Mar 16, 2017

Immune mediators in the tumor microenvironment of prostate cancer

Chinese Journal of Cancer
Jinlu DaiEvan T Keller


Prostate cancer tissue is composed of both cancer cells and host cells. The milieu of host components that compose the tumor is termed the tumor microenvironment (TME). Host cells can be those derived from the tissue in which the tumor originates (e.g., fibroblasts and endothelial cells) or those recruited, through chemotactic or other factors, to the tumor (e.g., circulating immune cells). Some immune cells are key players in the TME and represent a large proportion of non-tumor cells found within the tumor. Immune cells can have both anti-tumor and pro-tumor activity. In addition, crosstalk between prostate cancer cells and immune cells affects immune cell functions. In this review, we focus on immune cells and cytokines that contribute to tumor progression. We discuss T-regulatory and T helper 17 cells and macrophages as key modulators in prostate cancer progression. In addition, we discuss the roles of interleukin-6 and receptor activator of nuclear factor kappa-B ligand in modulating prostate cancer progression. This review highlights the concept that immune cells and cytokines offer a potentially promising target for prostate cancer therapy.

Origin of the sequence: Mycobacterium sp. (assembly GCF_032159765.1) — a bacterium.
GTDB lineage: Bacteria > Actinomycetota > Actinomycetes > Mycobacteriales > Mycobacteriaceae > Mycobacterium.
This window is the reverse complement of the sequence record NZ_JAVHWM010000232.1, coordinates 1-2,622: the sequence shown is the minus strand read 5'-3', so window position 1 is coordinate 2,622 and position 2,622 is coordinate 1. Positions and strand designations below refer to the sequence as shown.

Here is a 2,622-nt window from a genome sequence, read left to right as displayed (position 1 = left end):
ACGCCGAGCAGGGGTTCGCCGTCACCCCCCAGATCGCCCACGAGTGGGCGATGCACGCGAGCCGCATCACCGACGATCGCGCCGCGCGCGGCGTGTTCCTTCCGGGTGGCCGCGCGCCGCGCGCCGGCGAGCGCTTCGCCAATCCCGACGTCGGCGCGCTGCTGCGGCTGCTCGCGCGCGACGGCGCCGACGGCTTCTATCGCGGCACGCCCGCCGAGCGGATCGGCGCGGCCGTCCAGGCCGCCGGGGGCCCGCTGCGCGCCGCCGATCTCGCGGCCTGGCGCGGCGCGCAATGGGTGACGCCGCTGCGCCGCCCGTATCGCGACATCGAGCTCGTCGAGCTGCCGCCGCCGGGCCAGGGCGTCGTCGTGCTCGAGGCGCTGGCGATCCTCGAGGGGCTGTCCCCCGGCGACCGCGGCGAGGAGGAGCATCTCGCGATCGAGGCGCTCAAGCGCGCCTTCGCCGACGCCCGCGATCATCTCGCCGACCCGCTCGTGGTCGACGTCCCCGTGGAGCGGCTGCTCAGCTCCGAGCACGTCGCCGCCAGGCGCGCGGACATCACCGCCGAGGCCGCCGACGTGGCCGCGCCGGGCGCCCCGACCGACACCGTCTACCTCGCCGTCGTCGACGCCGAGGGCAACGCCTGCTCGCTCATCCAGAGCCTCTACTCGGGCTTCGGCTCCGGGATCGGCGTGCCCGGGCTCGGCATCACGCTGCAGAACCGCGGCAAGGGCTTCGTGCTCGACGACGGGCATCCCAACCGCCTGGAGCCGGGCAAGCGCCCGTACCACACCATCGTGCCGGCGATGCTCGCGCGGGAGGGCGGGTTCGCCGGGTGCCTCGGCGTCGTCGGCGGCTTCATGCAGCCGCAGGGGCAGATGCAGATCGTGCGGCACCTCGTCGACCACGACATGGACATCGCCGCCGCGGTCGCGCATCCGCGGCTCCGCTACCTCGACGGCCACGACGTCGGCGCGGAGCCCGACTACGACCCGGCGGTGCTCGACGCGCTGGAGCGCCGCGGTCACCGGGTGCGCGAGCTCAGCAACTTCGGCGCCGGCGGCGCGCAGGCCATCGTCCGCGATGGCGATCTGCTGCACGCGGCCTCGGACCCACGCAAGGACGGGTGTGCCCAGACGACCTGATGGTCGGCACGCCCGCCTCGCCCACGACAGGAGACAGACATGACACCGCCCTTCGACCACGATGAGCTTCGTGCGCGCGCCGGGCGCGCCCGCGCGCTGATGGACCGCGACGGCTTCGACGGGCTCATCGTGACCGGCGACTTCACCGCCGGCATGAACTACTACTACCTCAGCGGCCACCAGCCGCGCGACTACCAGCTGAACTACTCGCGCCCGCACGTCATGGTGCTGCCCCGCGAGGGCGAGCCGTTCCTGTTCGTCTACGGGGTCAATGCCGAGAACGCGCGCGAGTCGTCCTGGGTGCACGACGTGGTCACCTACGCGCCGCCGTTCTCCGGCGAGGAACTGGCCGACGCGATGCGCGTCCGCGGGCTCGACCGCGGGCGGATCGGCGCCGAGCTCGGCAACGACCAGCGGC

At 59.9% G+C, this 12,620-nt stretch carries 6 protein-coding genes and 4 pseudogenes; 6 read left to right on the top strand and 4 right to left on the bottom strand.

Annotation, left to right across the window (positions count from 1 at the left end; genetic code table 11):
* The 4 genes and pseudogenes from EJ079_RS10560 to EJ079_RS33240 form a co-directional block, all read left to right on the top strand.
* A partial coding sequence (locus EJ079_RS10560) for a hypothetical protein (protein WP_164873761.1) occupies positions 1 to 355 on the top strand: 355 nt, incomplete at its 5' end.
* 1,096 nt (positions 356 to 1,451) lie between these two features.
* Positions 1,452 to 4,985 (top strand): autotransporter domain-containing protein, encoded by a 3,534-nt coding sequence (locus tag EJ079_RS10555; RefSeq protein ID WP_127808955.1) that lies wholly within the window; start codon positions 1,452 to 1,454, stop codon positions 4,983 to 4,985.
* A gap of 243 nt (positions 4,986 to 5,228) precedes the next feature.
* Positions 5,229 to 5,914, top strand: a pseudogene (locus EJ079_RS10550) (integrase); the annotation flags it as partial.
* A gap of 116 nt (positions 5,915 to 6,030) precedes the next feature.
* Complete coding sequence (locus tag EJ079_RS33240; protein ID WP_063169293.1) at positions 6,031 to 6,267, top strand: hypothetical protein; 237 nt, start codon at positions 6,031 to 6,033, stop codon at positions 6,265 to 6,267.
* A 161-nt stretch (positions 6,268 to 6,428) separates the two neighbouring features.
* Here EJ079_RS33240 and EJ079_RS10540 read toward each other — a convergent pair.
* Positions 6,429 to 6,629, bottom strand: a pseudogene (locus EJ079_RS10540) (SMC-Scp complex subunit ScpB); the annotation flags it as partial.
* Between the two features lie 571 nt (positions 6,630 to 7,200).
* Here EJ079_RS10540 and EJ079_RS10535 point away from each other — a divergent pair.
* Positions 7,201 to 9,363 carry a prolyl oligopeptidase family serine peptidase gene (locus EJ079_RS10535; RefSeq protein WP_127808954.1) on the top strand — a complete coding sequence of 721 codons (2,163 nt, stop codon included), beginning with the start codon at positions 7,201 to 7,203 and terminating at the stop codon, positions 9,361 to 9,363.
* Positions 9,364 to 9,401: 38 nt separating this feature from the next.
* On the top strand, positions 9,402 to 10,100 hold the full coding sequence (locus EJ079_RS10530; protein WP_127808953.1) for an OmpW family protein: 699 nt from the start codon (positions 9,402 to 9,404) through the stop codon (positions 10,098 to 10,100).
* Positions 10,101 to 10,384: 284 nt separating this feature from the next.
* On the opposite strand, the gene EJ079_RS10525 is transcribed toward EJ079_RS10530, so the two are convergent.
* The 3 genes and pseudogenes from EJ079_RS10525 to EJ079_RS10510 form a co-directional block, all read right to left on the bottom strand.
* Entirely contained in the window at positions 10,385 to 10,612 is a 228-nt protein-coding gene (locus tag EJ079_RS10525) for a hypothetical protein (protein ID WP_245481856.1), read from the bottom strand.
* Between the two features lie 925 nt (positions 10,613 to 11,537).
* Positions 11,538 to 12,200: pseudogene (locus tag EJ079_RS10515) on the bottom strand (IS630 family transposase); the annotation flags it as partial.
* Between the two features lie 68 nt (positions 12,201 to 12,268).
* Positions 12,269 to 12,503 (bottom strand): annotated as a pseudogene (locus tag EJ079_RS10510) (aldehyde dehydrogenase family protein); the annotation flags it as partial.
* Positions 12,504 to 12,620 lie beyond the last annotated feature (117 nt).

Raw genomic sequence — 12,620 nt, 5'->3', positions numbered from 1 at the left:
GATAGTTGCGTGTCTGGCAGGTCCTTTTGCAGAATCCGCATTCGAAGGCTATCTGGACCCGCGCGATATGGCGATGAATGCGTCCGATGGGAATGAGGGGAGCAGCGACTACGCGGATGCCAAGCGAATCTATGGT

• References6
  • Citations8


Mentioned in this Paper

Tumor Cells, Uncertain Whether Benign or Malignant
Prostatic Neoplasms
Immune Effector Cell
Specimen Type - Fibroblasts
Cancer Microenvironment
Cross Reactions
Prostate Carcinoma

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